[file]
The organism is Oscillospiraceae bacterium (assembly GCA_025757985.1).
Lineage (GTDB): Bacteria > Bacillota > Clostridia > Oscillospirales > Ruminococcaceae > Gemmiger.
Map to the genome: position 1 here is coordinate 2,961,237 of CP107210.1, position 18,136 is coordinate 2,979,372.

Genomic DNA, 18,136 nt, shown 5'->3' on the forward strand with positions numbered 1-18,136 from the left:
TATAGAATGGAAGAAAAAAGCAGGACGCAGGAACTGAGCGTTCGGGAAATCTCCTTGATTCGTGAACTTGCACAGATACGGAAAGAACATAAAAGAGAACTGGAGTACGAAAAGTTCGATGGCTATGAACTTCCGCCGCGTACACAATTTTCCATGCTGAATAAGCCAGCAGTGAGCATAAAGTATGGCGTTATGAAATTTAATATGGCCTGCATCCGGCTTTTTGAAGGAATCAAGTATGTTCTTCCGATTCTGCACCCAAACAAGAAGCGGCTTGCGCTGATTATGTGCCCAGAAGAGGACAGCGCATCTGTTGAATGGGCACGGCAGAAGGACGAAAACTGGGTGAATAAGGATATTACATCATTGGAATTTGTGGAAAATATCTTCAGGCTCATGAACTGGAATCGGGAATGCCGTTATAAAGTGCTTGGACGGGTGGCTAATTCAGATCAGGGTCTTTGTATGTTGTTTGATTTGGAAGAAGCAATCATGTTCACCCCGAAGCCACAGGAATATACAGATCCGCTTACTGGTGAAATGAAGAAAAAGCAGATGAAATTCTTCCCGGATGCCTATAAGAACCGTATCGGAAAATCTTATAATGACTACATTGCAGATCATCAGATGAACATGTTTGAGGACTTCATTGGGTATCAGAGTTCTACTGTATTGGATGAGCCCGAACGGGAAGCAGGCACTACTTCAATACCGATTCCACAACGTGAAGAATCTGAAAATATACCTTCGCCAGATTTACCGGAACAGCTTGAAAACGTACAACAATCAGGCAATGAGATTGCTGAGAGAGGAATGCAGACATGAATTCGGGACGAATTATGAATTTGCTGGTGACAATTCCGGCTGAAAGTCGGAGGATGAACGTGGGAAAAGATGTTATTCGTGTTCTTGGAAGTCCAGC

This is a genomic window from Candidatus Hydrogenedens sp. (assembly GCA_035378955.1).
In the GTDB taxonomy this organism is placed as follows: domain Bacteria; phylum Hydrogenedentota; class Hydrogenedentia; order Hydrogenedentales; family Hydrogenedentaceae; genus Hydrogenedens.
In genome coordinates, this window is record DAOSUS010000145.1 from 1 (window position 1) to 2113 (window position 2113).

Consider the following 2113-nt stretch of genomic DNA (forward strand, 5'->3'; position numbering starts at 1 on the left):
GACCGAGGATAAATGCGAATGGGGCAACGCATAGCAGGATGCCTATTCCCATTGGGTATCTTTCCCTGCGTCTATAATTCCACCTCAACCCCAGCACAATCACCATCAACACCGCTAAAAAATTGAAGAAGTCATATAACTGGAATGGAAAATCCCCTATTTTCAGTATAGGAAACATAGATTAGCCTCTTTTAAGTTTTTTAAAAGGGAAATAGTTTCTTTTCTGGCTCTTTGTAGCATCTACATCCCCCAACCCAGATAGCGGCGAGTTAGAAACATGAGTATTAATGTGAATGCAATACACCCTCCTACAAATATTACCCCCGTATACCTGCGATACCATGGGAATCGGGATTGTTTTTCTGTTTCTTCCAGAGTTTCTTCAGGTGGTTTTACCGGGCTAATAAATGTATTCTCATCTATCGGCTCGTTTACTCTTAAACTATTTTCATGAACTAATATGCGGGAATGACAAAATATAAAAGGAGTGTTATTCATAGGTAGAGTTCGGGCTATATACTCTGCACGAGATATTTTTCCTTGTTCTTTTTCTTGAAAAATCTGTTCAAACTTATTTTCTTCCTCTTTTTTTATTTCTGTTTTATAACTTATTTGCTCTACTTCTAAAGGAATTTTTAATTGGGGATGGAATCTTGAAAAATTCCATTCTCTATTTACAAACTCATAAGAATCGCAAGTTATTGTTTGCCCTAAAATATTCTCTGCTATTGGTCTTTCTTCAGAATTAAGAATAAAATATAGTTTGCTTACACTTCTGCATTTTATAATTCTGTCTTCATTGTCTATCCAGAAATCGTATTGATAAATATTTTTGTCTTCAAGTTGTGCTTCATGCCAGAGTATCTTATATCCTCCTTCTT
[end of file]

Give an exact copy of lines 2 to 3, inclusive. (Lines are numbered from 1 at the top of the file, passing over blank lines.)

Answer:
Lineage (GTDB): Bacteria > Bacillota > Clostridia > Oscillospirales > Ruminococcaceae > Gemmiger.
Map to the genome: position 1 here is coordinate 2,961,237 of CP107210.1, position 18,136 is coordinate 2,979,372.